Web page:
1 Reply Latest reply on Jan 21, 2014 8:18 PM by mhooper1

    Some string normalisation questions

    acommons

      I'm trying to build some use cases that will make use of string normalisation. Specifically I want to have the Username for a privileged user and then have Aliases for all the other Usernames that this user has across a number of domains. I'm running into the following issues:

       

      1. The various usernames appear in events in all possible upper/lower case combinations. Whilst I can specify that the primary username be treated in a case insensitive manner the aliases seem to be always treated in a case sensitive manner, i.e. enter the primary name in the View filter then select Aa and the string normalisation icons and refresh the Events returned include all variants for the primary name but only the exact matches for the alias names.
      2. I can specify a watchlist in the Source Username filter field and select the string normalisation but string normalisation does not get applied to the aliased username.

       

      Is this expected behaviour? Do I have to enter every possible way a username can appear in an Event in the aliases table? So abc,Abc,ABc,ABC,aBc,aBC,abC,...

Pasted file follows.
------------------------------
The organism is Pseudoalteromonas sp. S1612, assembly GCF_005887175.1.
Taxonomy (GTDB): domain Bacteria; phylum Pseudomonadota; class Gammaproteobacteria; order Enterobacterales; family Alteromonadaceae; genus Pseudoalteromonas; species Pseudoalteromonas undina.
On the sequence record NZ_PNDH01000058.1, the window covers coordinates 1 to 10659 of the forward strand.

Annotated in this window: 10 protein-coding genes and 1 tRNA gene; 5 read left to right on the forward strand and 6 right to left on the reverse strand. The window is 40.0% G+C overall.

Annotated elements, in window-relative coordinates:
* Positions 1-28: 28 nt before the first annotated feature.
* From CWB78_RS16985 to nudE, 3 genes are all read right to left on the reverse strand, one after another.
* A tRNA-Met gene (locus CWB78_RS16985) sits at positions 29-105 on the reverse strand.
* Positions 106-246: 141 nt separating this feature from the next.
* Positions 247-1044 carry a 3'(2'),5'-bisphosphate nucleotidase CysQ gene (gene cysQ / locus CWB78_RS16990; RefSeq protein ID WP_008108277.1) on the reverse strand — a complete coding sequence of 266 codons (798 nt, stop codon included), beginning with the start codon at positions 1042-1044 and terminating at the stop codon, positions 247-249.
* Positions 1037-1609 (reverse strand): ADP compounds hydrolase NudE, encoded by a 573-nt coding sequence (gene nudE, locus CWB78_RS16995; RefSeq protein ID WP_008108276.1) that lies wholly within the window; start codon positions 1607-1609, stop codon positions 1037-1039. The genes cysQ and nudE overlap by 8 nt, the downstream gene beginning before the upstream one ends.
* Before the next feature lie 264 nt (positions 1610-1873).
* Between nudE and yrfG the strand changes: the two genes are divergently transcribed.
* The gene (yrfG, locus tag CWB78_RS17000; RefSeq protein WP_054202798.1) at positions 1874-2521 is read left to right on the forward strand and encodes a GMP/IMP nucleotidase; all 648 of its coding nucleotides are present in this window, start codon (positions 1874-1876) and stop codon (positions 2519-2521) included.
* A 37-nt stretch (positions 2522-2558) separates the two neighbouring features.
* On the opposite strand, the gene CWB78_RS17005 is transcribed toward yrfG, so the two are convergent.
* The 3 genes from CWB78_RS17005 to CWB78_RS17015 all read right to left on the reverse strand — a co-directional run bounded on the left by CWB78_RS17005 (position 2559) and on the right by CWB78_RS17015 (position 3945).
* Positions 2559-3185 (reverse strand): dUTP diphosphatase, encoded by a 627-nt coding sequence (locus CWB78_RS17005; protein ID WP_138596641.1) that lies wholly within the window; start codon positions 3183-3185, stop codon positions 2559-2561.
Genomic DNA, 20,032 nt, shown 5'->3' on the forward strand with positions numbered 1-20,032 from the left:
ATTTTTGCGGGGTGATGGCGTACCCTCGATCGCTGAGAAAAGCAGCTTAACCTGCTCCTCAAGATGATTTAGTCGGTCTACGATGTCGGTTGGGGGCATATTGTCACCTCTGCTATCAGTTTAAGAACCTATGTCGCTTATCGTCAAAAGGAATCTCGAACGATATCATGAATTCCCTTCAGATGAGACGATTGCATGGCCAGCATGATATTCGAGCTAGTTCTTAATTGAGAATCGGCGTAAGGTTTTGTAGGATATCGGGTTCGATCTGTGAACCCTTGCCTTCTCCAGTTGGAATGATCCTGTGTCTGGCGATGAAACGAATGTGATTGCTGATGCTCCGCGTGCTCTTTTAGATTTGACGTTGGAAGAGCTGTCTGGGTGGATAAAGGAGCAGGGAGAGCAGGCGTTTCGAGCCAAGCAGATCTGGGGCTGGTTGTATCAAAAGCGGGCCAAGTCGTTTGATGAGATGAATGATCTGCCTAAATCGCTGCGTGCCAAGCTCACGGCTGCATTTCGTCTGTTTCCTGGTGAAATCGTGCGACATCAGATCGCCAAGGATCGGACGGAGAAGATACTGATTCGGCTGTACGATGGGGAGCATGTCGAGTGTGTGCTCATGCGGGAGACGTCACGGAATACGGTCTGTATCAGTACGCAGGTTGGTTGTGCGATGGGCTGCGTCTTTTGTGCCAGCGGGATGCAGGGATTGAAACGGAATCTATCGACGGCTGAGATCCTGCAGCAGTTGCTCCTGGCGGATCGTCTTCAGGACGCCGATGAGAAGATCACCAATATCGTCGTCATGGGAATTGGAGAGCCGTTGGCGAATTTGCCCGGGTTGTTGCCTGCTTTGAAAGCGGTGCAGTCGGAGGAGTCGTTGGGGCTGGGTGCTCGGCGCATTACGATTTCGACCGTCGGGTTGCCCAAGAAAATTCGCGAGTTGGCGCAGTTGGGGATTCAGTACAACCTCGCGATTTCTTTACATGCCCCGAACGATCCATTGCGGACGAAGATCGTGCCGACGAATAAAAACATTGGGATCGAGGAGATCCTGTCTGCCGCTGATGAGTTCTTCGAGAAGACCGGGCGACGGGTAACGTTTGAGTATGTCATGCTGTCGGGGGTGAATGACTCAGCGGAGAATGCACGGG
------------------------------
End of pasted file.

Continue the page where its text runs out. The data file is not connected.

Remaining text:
cheers,

      Andrew

       

      Update.

      The handling of case sensitivity with watchlists entries and string normalisation has now been fixed in both 9.2 and 9.3.

       

      Message was edited by: acommons on 15/12/13 5:37:10 PM
        • 1. Re: Some string normalisation questions
          mhooper1

          Hi Andrew,

           

          You mentioned in the update that this has been fixed in 9.2 and 9.3, I thought I might also update this thread for the wider audience that in 9.3.2 we added the capability to filter data using regex, which is useful in this scenario.

           

          Using the dashboard filters in the example above, you could enter into the source or destination user field

          contains(/abc.*/i)

           

          which would return all the variances mentioned above in a quick and simple way.

           

          regards

           

          Mason